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Blockchain Search

Bitcoin Exchanges / May 11, 2021

When Jarred Spriggs and Charles Wakefield co-founded Smartbit, in 2013, it was the first blockchain explorer in Australia. Having grown ever since, it now offers more data in the form of a search engine, an API, lots of charts and graphs, and a bitcoin Block Explorer that provides lightning-quick access to most types of data on the bitcoin blockchain.

Smartbit had a public beta period of three months, ending in October, during which they received lots of helpful feedback. Headquartered in Melbourne, the team are all enthusiastic supporters of Bitcoin, and have set out to build the ultimate layer of search data for the blockchain.

- Jared Spriggs Smartbit Co-founder

Several bitcoin speakers and authors, such as Andreas Antonopoulos, have compared the Bitcoin to the internet. When you consider that more and more data is finding its way onto bitcoin’s blockchain, for an endless variety of reasons, and none of it can be deleted, it makes a lot of sense that we need a search engine for this data, one that is efficient at finding all of the good search results, while feeling snappy and powerful to use, much like Google does with web searches.

After a few minutes using Smartbit, it's easy to see that they have delivered a fledgeling blockchain Google already. The search is quick and intensive, and other data tools they offer, like the API feed, are extremely useful for calling blockchain data, including price.

- Spriggs

According to Spriggs, the tools are constantly growing and their hope is to be able to provide a complete, rich historical data search, with live network analytics on the Bitcoin network. “As Bitcoin continues to grow with every transaction, Smartbit will too” Spriggs predicted.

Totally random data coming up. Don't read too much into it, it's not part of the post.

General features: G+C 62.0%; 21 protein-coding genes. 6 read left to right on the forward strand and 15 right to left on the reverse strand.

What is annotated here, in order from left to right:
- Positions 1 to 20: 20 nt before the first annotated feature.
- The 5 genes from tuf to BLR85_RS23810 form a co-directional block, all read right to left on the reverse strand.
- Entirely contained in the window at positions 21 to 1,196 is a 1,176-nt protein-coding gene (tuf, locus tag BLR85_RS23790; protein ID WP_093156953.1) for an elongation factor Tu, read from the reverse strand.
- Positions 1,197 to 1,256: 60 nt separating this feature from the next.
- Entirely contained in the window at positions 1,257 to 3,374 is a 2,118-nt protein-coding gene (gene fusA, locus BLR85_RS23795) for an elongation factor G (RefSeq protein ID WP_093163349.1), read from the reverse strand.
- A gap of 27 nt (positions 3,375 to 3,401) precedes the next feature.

The types of data available for search are already comprehensive, and ahead of anything else out there, such as the smaller offerings by competitors and Blocktrail.

  • A few examples of data that you can search the blockchain for on Smartbit today include:
  • Any timestamped or 'Proof-of-Existence' documents. (Including Unic-DC certificates) Simply enter the hash of the document to find it.
  • All of the transactions and the current balance for any wallet you have a public key to... Including Hierarchical Deterministic (HD) wallets, which can have thousands of addresses in one wallet.
  • All blocks mined by a given pool, simply by searching the pool's name.
  • Any messages in the blockchain's UXTO or op_return fields.
  • Op_return is also searchable by prefix (i.e. '455720' for 'EW' will return all Eternity Wall messages).

One criticism that these services often face is the fear that it encourages people to put too much information on the blockchain, leading to an effect called “blockchain bloat.” According to Spriggs, however, the type of data that is most useful, inside the 'op_return' field, is optional for miners to retain, meaning that some miners and his service can keep a full copy of these notes, while other miners can simply chop them off, keeping their copy of the blockchain lean.

Smartbit's API offering allows websites and programs to pull up-to-the-minute data requests like price and search data with ease, and in bulk quantities. According to Spriggs, the company is currently receiving approximately 140, 000 API requests per week, and has accrued just over 2 million since they launched the API in July. “A lot of these calls are also new transactions pushed to the network via Smartbit nodes.”

Looking to the future, the company has many projects on the horizon, including some that have yet to be announced. If past performance is any indicator of future expectations, you may want to keep an eye on Smartbit, as they roll out more and more useful blockchain-based applications.